How to finance the basic income?

First, one idea to finance basic income is to use all means and resources currently allocated to the pursuit of full employment — and the handling of the failure of these policies. Second, the introduction of basic income will require to reconsider our fiscal and social systems, and probably to regain control over the process of money creation they had surrendered to private banks.

Economists have thought about the question in depth and have made the demonstration that it is definitely possible. There is no need to wait for a disaster to start considering this profound transformation. It can be done smoothly and without damage, provided the awareness and commitment is strong and massive. It is to this commitment that, we, signatories of this call want to tend.

What do we have to lose?

Along with the crisis, the illusion of duly paid employment vanished. The habit to define oneself according to a professional activity will certainly disappear for many people as well.

Our proposal is not a panacea: the introduction of basic income will induce ever more questions about our identity, our role in society, our aspiration to procreate in regard with demographic problems, about the quality of the legacy we want to give to our children.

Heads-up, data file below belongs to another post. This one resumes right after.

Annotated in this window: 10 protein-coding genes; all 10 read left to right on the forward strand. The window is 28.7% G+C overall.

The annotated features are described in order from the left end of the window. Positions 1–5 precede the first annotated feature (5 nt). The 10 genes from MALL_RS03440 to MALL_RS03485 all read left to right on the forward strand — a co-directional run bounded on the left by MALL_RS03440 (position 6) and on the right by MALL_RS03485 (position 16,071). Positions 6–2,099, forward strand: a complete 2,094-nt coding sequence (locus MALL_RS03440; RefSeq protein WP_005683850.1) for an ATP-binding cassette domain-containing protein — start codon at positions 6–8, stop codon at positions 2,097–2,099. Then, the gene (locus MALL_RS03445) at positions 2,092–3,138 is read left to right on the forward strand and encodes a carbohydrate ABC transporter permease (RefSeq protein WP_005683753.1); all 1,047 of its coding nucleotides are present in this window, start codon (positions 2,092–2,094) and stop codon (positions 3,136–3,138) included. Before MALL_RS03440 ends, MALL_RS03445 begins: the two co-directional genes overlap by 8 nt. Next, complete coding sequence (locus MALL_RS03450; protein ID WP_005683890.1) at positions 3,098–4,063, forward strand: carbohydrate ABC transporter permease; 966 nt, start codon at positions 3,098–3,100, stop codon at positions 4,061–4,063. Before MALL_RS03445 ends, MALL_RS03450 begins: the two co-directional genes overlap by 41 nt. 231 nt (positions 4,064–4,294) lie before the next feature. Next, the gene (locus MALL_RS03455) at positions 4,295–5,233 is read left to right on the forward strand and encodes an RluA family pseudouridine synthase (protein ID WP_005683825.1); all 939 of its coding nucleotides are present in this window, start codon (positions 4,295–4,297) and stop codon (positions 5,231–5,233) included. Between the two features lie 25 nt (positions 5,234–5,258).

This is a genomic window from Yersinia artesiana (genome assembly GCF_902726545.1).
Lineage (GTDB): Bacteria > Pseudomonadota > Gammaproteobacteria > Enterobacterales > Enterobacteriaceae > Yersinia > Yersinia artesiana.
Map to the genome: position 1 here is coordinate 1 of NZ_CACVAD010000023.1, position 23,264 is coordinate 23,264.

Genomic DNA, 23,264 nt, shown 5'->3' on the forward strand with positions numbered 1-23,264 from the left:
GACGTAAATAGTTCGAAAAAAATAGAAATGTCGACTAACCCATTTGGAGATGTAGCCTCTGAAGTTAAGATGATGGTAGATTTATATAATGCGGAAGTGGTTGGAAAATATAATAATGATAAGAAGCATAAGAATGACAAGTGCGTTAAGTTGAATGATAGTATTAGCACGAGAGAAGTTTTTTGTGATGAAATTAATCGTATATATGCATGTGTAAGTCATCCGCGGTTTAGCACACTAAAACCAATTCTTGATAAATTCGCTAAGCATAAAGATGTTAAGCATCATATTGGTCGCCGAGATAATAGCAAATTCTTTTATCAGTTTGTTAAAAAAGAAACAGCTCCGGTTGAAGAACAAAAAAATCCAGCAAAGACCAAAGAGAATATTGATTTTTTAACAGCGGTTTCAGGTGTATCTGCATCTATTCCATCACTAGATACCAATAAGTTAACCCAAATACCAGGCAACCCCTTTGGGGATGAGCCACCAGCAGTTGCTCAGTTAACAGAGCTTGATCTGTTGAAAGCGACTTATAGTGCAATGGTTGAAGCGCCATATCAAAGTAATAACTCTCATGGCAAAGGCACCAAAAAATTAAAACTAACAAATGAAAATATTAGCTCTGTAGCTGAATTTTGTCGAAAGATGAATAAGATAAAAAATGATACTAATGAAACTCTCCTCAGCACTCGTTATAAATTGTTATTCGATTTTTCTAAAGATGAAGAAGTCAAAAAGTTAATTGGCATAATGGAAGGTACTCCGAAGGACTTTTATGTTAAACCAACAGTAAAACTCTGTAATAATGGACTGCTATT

Basic income does not go without deeply questioning many habits. We nevertheless believe that this shift of consciousness and behaviour can be accomplished without violence, and in a spirit of mutual help to each other in order to develop a new culture of responsibility.

What do we have to gain?

The introduction of the basic income challenges the meaning of “work” as usually understood, namely as the basis of capital and social relations. As we know, reducing “work” to the mere “employment” has the effect of automatically excluding the unemployed, because it induces fear of unemployment among workers and social control of helped people. This confusion between “work” and “employment” has a huge cost for our societies, both financially and socially. The psychological and social pathologies that result are simply not sustainable.

We do not expect basic income will settle all problems, but it is absolutely necessary to overcome the current crisis of mistrust by reducing the intolerable level of poverty, exclusion and fear.


At a time when media daily announce the imminence of disasters due to the breakdown of economies, climat change or pandemics, we claim there is a way to face these issues collectively and to gather the driving forces : this is the path of the unconditional basic income.

We, citizens from various background who have signed this appeal, are asking policians from all horizons, labor unions and experts in Greece and around the world, to consider this option in the shortest term to initiate this big transformation with us.